The following article was written for the 125th anniversary of First Baptist Church in 2012. It was one in a series called “Who Was Who in the Pew”. It is reproduced below with a couple of minor edits, but is substantially identical to the original.
Eliza Chalk’s brief moment of fame at First Baptist Church came on September 4, 1917. Nearly two years after her death.
A single paragraph in the minutes of the Board of Deacons meeting on that date reads: Mr. Morgan mention (sic) that the taxes on the lot left the church by Miss Chalk would have to be paid otherwise it would be sold at the tax sale. It was thought best to let it go as it was not worth what was against it.
This minute, which takes about one-quarter of a minute to read, piqued my curiosity about Miss Chalk and her gift to First Baptist. A gift which, apparently, the church did not accept.
Eliza Chalk was born in England on March 13, 1862. She was raised by her father (a widower) in the town of Taunton with her sister and two brothers. She emigrated to Canada in 1906.
The 1911 census records show her as a lodger at that time with Owen and Mary Fuller and their family at 2395 West 6th Avenue. The Fullers and Miss Chalk identified themselves as Baptists. I suspect she was a live-in maid for the Fullers, who had four youngsters at the time. The Fullers were members at First, and it is possible that they were Eliza’s initial connection to the church.That Miss Chalk became a property owner is remarkable. Her lot was located in the community of South Vancouver at 6438 Ontario Street. This is just north of 49th Avenue – near the geographic centre of the City of Vancouver, today (scarcely a block from Langara College) – but in 1915, it would not have been an exaggeration to refer to this area as “the sticks”. When she bought the property, it could not have been worth much. But given Eliza’s probable monthly wage of roughly $30/month, she must truly have been a first-class scrimper and saver to have made any real estate down-payment.*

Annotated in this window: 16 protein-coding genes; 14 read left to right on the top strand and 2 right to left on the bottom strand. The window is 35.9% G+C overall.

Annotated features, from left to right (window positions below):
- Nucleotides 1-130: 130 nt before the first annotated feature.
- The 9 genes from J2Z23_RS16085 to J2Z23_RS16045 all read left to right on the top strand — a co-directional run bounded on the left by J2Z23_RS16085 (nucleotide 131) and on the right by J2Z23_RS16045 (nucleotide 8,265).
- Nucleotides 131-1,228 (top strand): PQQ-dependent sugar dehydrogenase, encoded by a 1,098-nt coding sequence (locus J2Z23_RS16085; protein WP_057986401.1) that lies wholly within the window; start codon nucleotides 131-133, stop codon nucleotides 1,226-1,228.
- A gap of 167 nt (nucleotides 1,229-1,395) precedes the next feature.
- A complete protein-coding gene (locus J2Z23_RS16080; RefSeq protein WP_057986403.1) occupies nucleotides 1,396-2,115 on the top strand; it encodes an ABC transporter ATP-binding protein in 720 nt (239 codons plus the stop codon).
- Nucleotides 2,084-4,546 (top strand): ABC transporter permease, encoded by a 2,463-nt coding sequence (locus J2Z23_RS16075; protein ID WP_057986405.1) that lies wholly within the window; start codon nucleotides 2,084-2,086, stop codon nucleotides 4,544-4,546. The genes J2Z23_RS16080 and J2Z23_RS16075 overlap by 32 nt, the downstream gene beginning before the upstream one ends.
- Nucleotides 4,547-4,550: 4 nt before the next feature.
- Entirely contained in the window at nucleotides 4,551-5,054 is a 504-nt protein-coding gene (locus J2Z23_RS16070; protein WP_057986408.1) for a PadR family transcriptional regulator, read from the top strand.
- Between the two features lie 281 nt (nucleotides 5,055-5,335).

Eliza suffered from a condition known as “cardiac dropsy”, what is known today as “cardiac endema”, and it seems she ultimately died from this condition at the relatively young age of 53 – just 2.5 months after buying her lot.
Eliza’s name does not appear in the membership rolls of First Baptist. Indeed, aside from the paragraph in the minute book of the Board of Deacons, I couldn’t find any reference to her in any of the church’s official documents. It seems safe to conclude that she was an “adherent” at FBC. We did not use that term in Eliza’s time, however. When referring to someone who was not a member, we’d often use the term “stranger”.
Thankfully, Eliza did not consider the congregation at First Baptist Church to be strangers. She apparently considered us “family”.
*Star Rosenthal. “Union Maids: Organized Women Workers in Vancouver, 1900-1915. BC Studies. No. 41 (Spring 1979), 53.
Other Sources: Ancestry (Library Edition); BC Vital Statistics: Death Records (microfiche); and the dedicated staff of reference librarians at Vancouver Public Library ( especially the Special Collections staff at Central Branch).